Rolls-Royce has agreed to inspect its troublesome Trent 1000 engines sooner than planned, after a problem re-emerged in which parts deteriorate faster than expected.
The blue chip manufacturer said it had agreed a new health check regime for the engines with Europe’s aviation regulator (EASA), after Singapore Airlines grounded two jets last week because of the issue.
High pressure turbine (HPT) blades have deteriorated faster than Rolls-Royce thought they would in the two Boeing 787 planes, which were fitted with Trent 1000 engines, signalling the return of a problem which has dogged the manufacturer since the model came into service in November 2017.
In the intervening 18 months, the firm has been forced to tell airlines the blades would not last as long as previously thought, and is working on a new version to be installed in the engines early next year.
Rolls-Royce’s president of civil aerospace Chris Cholerton said: “We sincerely regret the disruption this accelerated inspection regime will cause and we are doing everything we can to support our customers.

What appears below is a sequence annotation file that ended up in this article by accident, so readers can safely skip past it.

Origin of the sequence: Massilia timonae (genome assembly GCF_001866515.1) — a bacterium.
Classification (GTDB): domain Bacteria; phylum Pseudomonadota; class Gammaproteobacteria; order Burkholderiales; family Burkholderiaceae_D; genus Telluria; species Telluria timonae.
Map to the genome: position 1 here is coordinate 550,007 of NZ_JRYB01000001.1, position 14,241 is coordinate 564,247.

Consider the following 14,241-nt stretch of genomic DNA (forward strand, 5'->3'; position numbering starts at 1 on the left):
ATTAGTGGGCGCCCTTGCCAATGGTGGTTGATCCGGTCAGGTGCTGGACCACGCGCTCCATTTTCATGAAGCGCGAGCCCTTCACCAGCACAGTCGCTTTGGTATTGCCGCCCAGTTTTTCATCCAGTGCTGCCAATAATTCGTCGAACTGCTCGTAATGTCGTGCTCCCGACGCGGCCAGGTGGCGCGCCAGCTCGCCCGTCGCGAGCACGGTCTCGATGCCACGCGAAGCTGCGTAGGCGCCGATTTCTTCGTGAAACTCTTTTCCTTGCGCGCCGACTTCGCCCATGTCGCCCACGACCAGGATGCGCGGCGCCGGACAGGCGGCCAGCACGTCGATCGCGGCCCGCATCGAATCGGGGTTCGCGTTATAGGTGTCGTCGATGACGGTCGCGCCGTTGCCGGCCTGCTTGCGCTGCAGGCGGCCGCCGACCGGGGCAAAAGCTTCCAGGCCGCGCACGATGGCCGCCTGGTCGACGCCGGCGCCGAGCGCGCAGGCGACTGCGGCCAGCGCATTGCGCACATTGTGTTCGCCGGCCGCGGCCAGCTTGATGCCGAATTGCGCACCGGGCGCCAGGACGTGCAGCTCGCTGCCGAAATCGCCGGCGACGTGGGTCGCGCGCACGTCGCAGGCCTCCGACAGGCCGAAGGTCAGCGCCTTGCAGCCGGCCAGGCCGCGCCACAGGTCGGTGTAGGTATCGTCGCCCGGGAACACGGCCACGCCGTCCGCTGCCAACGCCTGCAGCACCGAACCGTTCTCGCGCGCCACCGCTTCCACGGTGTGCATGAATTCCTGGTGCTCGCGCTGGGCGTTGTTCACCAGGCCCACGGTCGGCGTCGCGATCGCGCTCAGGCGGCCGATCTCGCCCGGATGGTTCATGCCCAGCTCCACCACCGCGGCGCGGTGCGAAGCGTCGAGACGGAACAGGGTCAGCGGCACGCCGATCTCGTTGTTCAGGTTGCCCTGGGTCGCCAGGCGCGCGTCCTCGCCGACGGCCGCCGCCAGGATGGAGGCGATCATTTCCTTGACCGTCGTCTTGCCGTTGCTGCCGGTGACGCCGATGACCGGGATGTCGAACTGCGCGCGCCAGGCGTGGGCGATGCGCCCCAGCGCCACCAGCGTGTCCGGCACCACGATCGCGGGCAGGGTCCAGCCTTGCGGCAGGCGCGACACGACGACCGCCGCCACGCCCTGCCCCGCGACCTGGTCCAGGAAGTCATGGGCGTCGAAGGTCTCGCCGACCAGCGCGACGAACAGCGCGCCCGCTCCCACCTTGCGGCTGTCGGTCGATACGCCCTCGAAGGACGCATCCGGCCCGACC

“These inspections will allow us to confirm the health of the Trent 1000 TEN fleet and to improve our understanding of the high pressure turbine blade deterioration that we have seen in a small number of engines.
“This blade deterioration is a known issue but it is occurring faster than we expected on some engines.”
Rolls has already been forced to set aside £1.5bn to deal with the issue. This morning the firm said its guidance for costs relating to the Trent 1000 this year and next remains unchanged.